This is a guest post by Klaus Holzapfel of conceptbakery, a social media marketing company with offices in Germany and the United States.
The Facebook Like button is now at the forefront of privacy rights conversations in Germany, following much discussion of Google Analytics and pixelated homes on Google’s Streetview and Microsoft’s Streetside. A post on Mashable from August 19 mentioned that a German data protection commissioner is planning to ban the Facebook Like button. Since then, commissioners in three other German states have taken the same position.
Safe Harbor Agreement
German authorities are generally sensitive to personal user information leaving the country. The 1998 Safe Harbor Agreement puts strict rules on how American entities can collect data from European individuals. One stipulation: the “choice” principle, which mandates organizations give individuals the opportunity to choose whether and how personal information is used.
What information does Facebook collect?
The question really revolves around what information Facebook really collects when a user visits a website using Facebook social plugins. Here’s what they’ve revealed:
|Not logged in users:||IP address + browser settings + operating system information|
|Logged in users:||User ID + IP address + browser settings + operating system information|
Note: Information is collected regardless of users clicking on Like button or not.
Facebook’s collection of IP addresses and browser settings are at the center of the current debate.
Tracking by IP – possible or not?
The vast majority of German users have dynamic IP addresses which change daily, making tracking users by IP addresses nearly impossible. One could argue the issues of German officials are only relevant to the small number of users with a static or permanent IP address.
Either way, court orders must be obtained to determine which user had a particular IP address at a certain time (Service providers keep 6 months of records). Without that, it’s not accurate to call it personal information, an IP address is not personal information unless you know the specific user.
How about browser settings?
There’s also a test by the Electronic Frontier Foundation (EFF) to learn how unique your browser settings are. Apparently, my settings are unique amongst 1.7 million test takers.
Old news, frankly
Since the first widely-used web browser launched in 1993, it’s been possible for website providers to embed images (or other content) from another website onto their own. Each time a user accesses the secondary website, the original image provider could also learn about said user. Long before social plugins (or monitoring tools like Google Analytics) were even conceived, a visitor potentially shared his IP address with multiple locations.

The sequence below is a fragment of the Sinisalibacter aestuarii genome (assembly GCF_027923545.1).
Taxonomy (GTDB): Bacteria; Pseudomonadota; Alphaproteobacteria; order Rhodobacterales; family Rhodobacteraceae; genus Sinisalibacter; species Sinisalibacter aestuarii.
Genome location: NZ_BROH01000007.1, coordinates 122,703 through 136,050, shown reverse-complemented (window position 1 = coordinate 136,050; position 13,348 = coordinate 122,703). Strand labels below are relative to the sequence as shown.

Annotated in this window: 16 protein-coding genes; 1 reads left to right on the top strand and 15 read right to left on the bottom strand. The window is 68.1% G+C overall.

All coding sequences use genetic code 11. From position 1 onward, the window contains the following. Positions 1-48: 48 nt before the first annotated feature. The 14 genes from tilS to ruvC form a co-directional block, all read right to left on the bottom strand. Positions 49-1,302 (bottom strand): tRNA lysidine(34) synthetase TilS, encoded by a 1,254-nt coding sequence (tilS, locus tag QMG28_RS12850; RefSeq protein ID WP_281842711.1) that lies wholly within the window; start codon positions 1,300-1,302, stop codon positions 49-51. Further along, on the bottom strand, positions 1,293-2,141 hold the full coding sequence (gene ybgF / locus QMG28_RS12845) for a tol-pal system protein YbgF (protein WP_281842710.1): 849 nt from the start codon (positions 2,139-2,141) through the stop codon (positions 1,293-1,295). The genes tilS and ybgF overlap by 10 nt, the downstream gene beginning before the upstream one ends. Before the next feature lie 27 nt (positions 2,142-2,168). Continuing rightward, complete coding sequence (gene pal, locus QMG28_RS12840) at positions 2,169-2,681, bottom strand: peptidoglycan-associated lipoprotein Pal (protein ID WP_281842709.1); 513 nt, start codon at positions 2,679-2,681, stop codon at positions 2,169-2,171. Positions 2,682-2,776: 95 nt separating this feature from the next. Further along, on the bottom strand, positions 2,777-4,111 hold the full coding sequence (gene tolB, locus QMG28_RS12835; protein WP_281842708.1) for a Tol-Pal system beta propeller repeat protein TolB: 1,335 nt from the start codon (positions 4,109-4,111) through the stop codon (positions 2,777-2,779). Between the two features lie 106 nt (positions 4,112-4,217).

Tip for website visitors
To be clear, any Facebook user should know their browsing history will be collected by the social network if they surf the web while logged in. You could use browser plugins to ban tracking, ad services or even all scripts, if you wish. But you’d never see the Facebook Like button, or other Social Plugins, again. The more restrictive you are, the more functionality you lose. It’s a balancing act required for all Internet browsers.
Tip for website owners
Feel free to copy and paste onto your site. We won’t assume any liability for that, of course.
Has anyone taken action yet?
It’s still business as usual for our clients and German businesses in general. Leading German news portals (such as spiegel.de) continue to use the Like Button, Google+, Twitter, etc. Their Facebook Fan pages are still maintained and active.
We simply recommend monitoring the situation.
What could Facebook do?
Of course, Facebook (and Google and other social web service providers) could be more proactive. They could do a better job in disclosing what data they’re collecting and what exactly is happening with it. Why be secretive if you have nothing to hide?
One of the current trends is (behavioral) retargeting in which ads are served based on users’ prior brand interaction and buying a product on Amazon results in a related or follow-up ad on eBay or YouTube. One can only imagine how much information flows back and forth between multiple entities. The data flow would certainly go beyond the IP address and would easily cross national borders.
Typically, public preference is being ignored here. The vast majority of Germans enjoy using Facebook and sharing online findings with others. They are no less educated than the rest of the online world and deserve no more (or less) protection than any other browser.
Ultimately, we don’t foresee a German social plugins ban. But, perhaps, this will increase pressure to remove grey zones in the personal data protection jungle.
Germany has a long history of highly prioritizing data protection. In 1970, it introduced the world’s first Data Protection Act. Since then, legislation has been developed to try and govern every aspect of data protection. Germans have probably put more thought into this debate than any other nation in the world. These laws can be potentially used to debate what should and what shouldn’t be governed by national or international law.
Some of Germany’s privacy laws is already superseded by the European Union. More EU law will likely follow.
Most users, marketers, developers and service providers alike would prefer common legal standards that addresses privacy and copyright rules in a practical manner. Time to dream a little: How nice would it be to have a one paragraph privacy law on any website that basically states the same thing and a set of common rules that are easy to understand and interpret?